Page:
Friday, August 28, 2015

Shame on Me


I received avid feedback on my recent series of articles on the history of Abbott and Costello's burlesque routines.  Unfortunately, not all of the feedback was positive.  One person insisted that "Who's On First?" was an old minstrel show routine that dates back to the Civil War era.  This person may be right, but I can find no credible evidence that supports this claim.  Another person insisted that Joey Faye is the sole creator of the "Flugel Street" routine.  I have done exhaustive research on "Flugel Street" and I stand by what I have written on the subject.  Faye, himself, admitted that Sidney Fields co-wrote the Minsky update with him.  The routine undoubtedly bears much of Fields' style of humor.  However, I do have a significant correction to make in regards to my article on the "Who's On First?" routine.  I was wrong about the date that Phil Silvers and Rags Ragland first teamed up at Minsky's Gaiety Theatre.  Click here for more information.

I have gotten copies of two different "Flugel Street" scripts that were written by Faye.    

The first script was only designed for two actors. The delivery man was to be played by "Irv," which was most likely Irving Benson.  Faye was to play two roles - a police officer and a young woman.  The script does not clarify how Faye was to make the transition between these two characters.  Presumably, he was to walk away as the police officer and suddenly return as the young woman.

The second script was worked up for Red Buttons and Robert Alda, who had been a comedy team in burlesque.  Buttons was to play the delivery man and Alda was to play the police officer.  Faye gave his wife, Judy, the role of the woman and he gave himself the role of a stutterer who comes along at the end.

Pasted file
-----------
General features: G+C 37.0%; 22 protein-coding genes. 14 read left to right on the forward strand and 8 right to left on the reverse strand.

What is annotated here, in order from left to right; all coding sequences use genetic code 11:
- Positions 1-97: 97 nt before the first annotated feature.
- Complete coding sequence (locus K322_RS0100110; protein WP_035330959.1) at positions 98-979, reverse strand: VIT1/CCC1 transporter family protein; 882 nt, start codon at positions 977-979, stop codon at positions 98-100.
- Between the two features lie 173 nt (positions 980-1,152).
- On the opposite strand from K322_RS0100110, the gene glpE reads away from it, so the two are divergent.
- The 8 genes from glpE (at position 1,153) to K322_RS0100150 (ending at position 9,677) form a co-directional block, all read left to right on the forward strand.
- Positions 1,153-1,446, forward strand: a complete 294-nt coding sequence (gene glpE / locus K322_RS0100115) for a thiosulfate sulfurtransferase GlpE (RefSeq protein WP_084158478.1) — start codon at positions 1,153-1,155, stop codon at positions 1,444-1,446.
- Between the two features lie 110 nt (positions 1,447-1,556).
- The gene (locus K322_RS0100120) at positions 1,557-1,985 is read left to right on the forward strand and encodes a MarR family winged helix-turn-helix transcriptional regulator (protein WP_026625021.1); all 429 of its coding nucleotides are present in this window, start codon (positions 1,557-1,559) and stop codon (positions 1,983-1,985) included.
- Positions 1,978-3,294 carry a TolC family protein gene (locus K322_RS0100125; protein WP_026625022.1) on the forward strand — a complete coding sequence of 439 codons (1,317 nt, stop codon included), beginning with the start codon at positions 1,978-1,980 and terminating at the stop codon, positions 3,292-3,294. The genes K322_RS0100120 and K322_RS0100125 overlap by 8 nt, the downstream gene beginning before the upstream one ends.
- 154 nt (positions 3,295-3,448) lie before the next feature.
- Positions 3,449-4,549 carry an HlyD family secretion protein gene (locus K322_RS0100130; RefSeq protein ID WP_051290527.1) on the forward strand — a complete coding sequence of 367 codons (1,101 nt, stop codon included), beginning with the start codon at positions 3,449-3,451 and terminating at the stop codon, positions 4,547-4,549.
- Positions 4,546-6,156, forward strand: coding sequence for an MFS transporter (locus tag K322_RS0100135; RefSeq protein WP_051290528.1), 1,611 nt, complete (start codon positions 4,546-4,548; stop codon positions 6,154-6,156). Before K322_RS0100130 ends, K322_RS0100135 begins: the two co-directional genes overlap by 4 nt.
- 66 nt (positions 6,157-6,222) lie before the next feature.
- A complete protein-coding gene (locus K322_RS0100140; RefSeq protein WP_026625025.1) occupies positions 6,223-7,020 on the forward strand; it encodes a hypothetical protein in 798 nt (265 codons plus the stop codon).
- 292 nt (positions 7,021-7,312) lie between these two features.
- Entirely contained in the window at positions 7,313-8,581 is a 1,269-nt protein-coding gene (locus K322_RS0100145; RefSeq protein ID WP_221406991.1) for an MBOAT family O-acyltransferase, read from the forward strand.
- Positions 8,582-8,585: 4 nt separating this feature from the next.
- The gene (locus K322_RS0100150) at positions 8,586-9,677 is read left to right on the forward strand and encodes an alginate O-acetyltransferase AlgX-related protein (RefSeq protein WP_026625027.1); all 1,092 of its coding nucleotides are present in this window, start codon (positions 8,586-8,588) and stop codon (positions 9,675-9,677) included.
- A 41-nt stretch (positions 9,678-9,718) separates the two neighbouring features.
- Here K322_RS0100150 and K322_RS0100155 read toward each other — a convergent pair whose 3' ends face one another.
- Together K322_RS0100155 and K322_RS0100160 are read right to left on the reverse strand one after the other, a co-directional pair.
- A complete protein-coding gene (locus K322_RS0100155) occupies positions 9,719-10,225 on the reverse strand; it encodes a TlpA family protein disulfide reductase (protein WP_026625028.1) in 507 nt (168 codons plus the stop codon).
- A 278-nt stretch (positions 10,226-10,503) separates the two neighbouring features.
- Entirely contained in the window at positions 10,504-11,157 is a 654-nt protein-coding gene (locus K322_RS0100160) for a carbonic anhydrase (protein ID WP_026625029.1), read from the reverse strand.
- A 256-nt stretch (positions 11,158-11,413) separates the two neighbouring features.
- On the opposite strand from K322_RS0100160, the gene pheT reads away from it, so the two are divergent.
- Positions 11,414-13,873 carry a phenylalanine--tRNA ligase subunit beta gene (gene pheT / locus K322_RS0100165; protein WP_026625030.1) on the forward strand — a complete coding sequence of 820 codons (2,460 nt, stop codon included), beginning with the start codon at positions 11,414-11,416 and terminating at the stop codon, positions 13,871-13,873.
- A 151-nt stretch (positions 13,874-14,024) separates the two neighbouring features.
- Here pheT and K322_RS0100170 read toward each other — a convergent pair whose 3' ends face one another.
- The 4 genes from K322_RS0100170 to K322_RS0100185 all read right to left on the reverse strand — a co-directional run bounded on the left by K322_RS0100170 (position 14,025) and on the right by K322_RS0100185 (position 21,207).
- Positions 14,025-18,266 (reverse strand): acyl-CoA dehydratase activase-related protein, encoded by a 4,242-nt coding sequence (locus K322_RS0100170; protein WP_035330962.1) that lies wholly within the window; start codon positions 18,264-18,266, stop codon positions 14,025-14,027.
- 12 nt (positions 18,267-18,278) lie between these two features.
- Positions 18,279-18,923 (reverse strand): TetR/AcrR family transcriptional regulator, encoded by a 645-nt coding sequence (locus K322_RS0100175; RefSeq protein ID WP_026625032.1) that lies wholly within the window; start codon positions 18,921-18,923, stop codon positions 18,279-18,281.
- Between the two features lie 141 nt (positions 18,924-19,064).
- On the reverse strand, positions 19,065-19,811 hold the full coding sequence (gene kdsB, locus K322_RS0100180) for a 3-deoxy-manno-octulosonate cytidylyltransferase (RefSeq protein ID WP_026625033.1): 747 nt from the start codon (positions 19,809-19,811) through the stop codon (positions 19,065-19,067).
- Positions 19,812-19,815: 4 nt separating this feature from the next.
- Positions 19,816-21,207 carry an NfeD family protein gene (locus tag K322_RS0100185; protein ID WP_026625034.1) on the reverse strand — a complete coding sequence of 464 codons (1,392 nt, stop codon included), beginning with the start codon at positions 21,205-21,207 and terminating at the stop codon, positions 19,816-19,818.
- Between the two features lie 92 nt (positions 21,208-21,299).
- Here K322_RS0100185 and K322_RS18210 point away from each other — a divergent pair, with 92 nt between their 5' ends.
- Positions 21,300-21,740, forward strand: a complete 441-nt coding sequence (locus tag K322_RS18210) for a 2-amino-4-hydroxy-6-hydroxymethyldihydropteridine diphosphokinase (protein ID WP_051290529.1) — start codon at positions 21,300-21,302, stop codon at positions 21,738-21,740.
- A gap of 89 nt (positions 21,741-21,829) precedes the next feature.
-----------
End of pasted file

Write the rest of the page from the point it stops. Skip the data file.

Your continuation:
There is one significant segment from these scripts that did not carry over to the Abbott and Costello version.  The segment starts with the delivery man pulling a letter out of his back pocket to show the officer his delivery instructions.
Police Officer: So, if you want to mail a letter, put a stamp on it and go right next door to the mailbox. You don't have to go to Floogle Street to mail a letter.

Delivery Man: Look, I don't want to mail the letter. The letter doesn't even belong to me. . .

Police Officer: Oh, it's not your letter. . .

Delivery Man: No, it's not my letter.

Police Officer: . . . tampering with the government mails. Do you know that you can go to jail?

Delivery Man: Look. . . I'll put the letter in my back pocket. . .

Police Officer: Aha! Trying to pull a gun, eh?

Delivery Man: I don't even carry a gun!

Police Officer: You don't carry a gun. Oh, I know, a gun is too noisy. You carry a knife. Go ahead, stab me, stab me, I can take a cut.
The following dialogue is only included in the "Irv" script.  The letter has caused the delivery man so many problems that he tosses it to the ground, which now gets the officer to charge him with littering.
Delivery Man: Just a minute, Buddy, what harm can a little piece of paper do?

Police Officer: What harm? Suppose a fella comes along and lights a cigarette. . . throws it on the paper. . . the paper ignites. . . blows against the building. . . the building ignites. . . bursts into flames. . . suddenly half the city is on fire. . . so you're a firebug. . . you're an arsonist. . . you run around burning up cities.
It was the sign of a good burlesque routine that the routine could withstand innumerable variations.

Broadway’s Funny Year: 1948